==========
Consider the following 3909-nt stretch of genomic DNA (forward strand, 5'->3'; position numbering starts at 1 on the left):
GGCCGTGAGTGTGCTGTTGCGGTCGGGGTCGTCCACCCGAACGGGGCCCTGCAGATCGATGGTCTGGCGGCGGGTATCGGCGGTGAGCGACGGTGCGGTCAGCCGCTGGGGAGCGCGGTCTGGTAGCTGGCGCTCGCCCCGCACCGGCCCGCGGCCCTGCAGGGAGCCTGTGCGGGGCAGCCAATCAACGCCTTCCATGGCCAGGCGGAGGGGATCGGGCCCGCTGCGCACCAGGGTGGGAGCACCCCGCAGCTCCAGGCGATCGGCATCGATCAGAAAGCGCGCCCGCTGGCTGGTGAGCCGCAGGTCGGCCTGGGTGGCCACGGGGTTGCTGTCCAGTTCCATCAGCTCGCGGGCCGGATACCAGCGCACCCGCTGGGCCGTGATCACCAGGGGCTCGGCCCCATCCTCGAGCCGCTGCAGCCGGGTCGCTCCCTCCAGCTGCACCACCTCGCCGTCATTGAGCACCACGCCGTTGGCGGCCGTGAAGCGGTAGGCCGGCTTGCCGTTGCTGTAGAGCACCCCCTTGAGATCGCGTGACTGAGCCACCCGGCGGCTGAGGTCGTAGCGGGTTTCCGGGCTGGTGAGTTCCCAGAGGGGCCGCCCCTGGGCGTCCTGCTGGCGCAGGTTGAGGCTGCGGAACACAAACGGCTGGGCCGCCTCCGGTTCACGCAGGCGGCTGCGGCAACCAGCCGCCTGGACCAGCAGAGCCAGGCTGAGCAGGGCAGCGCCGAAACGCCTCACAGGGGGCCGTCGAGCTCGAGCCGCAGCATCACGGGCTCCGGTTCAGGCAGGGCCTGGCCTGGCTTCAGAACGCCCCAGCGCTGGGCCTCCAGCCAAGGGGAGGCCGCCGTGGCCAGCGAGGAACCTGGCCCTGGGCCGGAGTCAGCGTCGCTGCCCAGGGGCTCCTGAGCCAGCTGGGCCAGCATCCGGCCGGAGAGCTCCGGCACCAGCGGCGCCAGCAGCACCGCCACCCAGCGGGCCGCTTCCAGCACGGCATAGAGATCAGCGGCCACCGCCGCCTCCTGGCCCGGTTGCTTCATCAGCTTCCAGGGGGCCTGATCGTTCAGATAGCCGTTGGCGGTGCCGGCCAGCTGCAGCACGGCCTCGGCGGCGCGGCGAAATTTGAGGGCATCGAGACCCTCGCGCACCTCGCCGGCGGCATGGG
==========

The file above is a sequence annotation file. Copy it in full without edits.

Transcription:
Consider the following 3909-nt stretch of genomic DNA (forward strand, 5'->3'; position numbering starts at 1 on the left):
GGCCGTGAGTGTGCTGTTGCGGTCGGGGTCGTCCACCCGAACGGGGCCCTGCAGATCGATGGTCTGGCGGCGGGTATCGGCGGTGAGCGACGGTGCGGTCAGCCGCTGGGGAGCGCGGTCTGGTAGCTGGCGCTCGCCCCGCACCGGCCCGCGGCCCTGCAGGGAGCCTGTGCGGGGCAGCCAATCAACGCCTTCCATGGCCAGGCGGAGGGGATCGGGCCCGCTGCGCACCAGGGTGGGAGCACCCCGCAGCTCCAGGCGATCGGCATCGATCAGAAAGCGCGCCCGCTGGCTGGTGAGCCGCAGGTCGGCCTGGGTGGCCACGGGGTTGCTGTCCAGTTCCATCAGCTCGCGGGCCGGATACCAGCGCACCCGCTGGGCCGTGATCACCAGGGGCTCGGCCCCATCCTCGAGCCGCTGCAGCCGGGTCGCTCCCTCCAGCTGCACCACCTCGCCGTCATTGAGCACCACGCCGTTGGCGGCCGTGAAGCGGTAGGCCGGCTTGCCGTTGCTGTAGAGCACCCCCTTGAGATCGCGTGACTGAGCCACCCGGCGGCTGAGGTCGTAGCGGGTTTCCGGGCTGGTGAGTTCCCAGAGGGGCCGCCCCTGGGCGTCCTGCTGGCGCAGGTTGAGGCTGCGGAACACAAACGGCTGGGCCGCCTCCGGTTCACGCAGGCGGCTGCGGCAACCAGCCGCCTGGACCAGCAGAGCCAGGCTGAGCAGGGCAGCGCCGAAACGCCTCACAGGGGGCCGTCGAGCTCGAGCCGCAGCATCACGGGCTCCGGTTCAGGCAGGGCCTGGCCTGGCTTCAGAACGCCCCAGCGCTGGGCCTCCAGCCAAGGGGAGGCCGCCGTGGCCAGCGAGGAACCTGGCCCTGGGCCGGAGTCAGCGTCGCTGCCCAGGGGCTCCTGAGCCAGCTGGGCCAGCATCCGGCCGGAGAGCTCCGGCACCAGCGGCGCCAGCAGCACCGCCACCCAGCGGGCCGCTTCCAGCACGGCATAGAGATCAGCGGCCACCGCCGCCTCCTGGCCCGGTTGCTTCATCAGCTTCCAGGGGGCCTGATCGTTCAGATAGCCGTTGGCGGTGCCGGCCAGCTGCAGCACGGCCTCGGCGGCGCGGCGAAATTTGAGGGCATCGAGACCCTCGCGCACCTCGCCGGCGGCATGGG